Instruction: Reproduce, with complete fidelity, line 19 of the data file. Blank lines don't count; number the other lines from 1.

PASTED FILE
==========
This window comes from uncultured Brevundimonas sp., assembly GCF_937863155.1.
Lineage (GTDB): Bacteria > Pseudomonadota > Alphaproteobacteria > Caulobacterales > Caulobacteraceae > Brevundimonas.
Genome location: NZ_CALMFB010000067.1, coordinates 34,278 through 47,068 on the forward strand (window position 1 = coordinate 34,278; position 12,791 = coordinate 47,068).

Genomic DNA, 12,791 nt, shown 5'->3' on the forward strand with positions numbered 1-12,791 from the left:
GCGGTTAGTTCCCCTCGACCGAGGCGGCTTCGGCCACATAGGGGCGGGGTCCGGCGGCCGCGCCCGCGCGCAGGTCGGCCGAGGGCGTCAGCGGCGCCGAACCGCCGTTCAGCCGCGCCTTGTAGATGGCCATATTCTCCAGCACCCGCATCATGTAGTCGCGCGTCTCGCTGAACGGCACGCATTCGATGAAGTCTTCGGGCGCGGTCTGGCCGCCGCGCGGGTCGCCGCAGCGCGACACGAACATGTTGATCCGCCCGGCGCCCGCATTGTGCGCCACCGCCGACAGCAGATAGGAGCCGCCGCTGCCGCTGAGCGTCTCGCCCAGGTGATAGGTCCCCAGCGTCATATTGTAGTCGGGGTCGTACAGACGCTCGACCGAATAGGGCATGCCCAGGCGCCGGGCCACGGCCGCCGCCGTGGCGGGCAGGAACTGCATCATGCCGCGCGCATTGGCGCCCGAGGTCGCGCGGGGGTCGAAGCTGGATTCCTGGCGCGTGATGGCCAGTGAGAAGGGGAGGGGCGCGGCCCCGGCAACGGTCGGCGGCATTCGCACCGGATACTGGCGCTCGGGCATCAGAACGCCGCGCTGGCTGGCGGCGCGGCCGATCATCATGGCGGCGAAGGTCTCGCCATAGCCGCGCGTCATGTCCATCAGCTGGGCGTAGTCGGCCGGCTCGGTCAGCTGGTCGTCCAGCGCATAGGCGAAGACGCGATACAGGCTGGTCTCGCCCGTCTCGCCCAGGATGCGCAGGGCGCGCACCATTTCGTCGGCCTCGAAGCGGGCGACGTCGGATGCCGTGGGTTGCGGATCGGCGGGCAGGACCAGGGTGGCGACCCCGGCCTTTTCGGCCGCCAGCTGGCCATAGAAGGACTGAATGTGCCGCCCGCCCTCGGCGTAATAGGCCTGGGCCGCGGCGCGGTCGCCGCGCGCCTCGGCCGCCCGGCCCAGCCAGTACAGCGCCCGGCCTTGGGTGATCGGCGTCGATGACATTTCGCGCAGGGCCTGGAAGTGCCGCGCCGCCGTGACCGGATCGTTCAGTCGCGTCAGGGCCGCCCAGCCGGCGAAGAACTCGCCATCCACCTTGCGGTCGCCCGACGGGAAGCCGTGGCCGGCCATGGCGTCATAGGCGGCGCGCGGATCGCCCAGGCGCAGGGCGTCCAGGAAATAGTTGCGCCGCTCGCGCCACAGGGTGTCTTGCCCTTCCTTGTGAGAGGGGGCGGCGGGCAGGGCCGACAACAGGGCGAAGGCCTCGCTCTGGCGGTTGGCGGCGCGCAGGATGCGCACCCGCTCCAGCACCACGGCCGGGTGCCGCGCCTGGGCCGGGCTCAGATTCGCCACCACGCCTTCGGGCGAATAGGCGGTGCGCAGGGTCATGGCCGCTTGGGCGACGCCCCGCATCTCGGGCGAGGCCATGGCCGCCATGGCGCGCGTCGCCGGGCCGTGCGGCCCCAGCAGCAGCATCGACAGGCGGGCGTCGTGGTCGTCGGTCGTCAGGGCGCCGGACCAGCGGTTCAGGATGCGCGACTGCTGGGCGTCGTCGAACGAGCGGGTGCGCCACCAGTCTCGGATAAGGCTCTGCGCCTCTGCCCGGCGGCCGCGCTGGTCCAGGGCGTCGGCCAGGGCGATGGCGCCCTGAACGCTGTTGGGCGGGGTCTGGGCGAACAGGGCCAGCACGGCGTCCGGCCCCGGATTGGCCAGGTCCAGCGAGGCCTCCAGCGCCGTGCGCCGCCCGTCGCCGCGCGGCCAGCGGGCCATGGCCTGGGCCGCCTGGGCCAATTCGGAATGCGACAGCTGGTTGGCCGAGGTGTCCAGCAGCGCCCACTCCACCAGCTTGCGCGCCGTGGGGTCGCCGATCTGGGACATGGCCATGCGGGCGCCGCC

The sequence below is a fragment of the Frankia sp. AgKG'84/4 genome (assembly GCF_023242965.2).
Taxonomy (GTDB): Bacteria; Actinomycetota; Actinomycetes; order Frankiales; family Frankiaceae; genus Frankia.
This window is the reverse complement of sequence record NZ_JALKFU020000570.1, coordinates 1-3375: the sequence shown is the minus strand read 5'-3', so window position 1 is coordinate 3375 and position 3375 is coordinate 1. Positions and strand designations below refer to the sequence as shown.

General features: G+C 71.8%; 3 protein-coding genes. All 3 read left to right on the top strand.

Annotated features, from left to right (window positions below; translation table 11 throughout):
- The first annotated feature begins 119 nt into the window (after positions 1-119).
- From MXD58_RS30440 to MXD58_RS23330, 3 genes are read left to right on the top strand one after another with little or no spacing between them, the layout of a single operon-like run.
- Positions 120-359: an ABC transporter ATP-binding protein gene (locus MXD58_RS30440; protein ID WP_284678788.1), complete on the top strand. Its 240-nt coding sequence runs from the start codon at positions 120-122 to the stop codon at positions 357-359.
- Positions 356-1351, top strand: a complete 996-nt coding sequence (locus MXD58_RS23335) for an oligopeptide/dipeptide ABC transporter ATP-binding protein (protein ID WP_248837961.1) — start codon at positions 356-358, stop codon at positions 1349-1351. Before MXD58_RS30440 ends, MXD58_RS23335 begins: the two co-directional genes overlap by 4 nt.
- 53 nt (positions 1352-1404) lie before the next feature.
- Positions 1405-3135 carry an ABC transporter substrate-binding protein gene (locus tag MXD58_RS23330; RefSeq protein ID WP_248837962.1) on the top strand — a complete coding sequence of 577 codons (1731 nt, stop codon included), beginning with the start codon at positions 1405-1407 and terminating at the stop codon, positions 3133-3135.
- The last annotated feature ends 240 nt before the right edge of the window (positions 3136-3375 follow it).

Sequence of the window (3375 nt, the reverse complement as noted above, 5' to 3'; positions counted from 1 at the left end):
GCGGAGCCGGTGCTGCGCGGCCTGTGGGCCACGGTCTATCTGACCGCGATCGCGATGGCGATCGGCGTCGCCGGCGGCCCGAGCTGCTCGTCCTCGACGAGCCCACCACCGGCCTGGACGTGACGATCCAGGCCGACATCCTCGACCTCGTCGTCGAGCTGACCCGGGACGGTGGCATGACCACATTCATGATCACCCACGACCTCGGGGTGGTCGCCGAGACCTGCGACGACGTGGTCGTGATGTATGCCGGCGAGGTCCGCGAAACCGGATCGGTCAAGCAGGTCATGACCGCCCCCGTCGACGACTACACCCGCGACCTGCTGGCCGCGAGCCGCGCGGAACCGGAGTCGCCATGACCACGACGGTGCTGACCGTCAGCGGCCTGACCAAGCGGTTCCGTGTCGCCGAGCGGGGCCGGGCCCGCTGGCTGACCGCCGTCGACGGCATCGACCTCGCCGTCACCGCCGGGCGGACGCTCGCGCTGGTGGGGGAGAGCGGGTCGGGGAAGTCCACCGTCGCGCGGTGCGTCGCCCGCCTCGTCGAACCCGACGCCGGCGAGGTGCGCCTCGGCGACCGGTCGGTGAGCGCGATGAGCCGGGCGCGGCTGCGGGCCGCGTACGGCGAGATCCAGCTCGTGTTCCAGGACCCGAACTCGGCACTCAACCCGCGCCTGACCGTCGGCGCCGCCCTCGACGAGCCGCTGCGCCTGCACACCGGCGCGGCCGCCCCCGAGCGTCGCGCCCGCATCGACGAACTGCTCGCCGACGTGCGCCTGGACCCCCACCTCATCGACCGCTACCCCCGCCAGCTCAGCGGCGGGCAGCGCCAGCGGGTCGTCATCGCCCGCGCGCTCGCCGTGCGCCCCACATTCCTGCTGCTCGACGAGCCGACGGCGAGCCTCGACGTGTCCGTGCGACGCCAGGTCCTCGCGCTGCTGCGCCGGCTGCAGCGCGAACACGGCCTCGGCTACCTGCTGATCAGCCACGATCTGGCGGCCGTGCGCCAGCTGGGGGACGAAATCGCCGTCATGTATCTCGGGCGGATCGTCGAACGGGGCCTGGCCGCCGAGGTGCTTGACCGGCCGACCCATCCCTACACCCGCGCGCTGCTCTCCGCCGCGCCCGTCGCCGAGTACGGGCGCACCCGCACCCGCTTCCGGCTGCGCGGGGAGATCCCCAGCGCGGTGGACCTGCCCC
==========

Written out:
GCGGAGCCGGTGCTGCGCGGCCTGTGGGCCACGGTCTATCTGACCGCGATCGCGATGGCGATCGGCGTCGCCGGCGGCCCGAGCTGCTCGTCCTCGACGAGCCCACCACCGGCCTGGACGTGACGATCCAGGCCGACATCCTCGACCTCGTCGTCGAGCTGACCCGGGACGGTGGCATGACCACATTCATGATCACCCACGACCTCGGGGTGGTCGCCGAGACCTGCGACGACGTGGTCGTGATGTATGCCGGCGAGGTCCGCGAAACCGGATCGGTCAAGCAGGTCATGACCGCCCCCGTCGACGACTACACCCGCGACCTGCTGGCCGCGAGCCGCGCGGAACCGGAGTCGCCATGACCACGACGGTGCTGACCGTCAGCGGCCTGACCAAGCGGTTCCGTGTCGCCGAGCGGGGCCGGGCCCGCTGGCTGACCGCCGTCGACGGCATCGACCTCGCCGTCACCGCCGGGCGGACGCTCGCGCTGGTGGGGGAGAGCGGGTCGGGGAAGTCCACCGTCGCGCGGTGCGTCGCCCGCCTCGTCGAACCCGACGCCGGCGAGGTGCGCCTCGGCGACCGGTCGGTGAGCGCGATGAGCCGGGCGCGGCTGCGGGCCGCGTACGGCGAGATCCAGCTCGTGTTCCAGGACCCGAACTCGGCACTCAACCCGCGCCTGACCGTCGGCGCCGCCCTCGACGAGCCGCTGCGCCTGCACACCGGCGCGGCCGCCCCCGAGCGTCGCGCCCGCATCGACGAACTGCTCGCCGACGTGCGCCTGGACCCCCACCTCATCGACCGCTACCCCCGCCAGCTCAGCGGCGGGCAGCGCCAGCGGGTCGTCATCGCCCGCGCGCTCGCCGTGCGCCCCACATTCCTGCTGCTCGACGAGCCGACGGCGAGCCTCGACGTGTCCGTGCGACGCCAGGTCCTCGCGCTGCTGCGCCGGCTGCAGCGCGAACACGGCCTCGGCTACCTGCTGATCAGCCACGATCTGGCGGCCGTGCGCCAGCTGGGGGACGAAATCGCCGTCATGTATCTCGGGCGGATCGTCGAACGGGGCCTGGCCGCCGAGGTGCTTGACCGGCCGACCCATCCCTACACCCGCGCGCTGCTCTCCGCCGCGCCCGTCGCCGAGTACGGGCGCACCCGCACCCGCTTCCGGCTGCGCGGGGAGATCCCCAGCGCGGTGGACCTGCCCC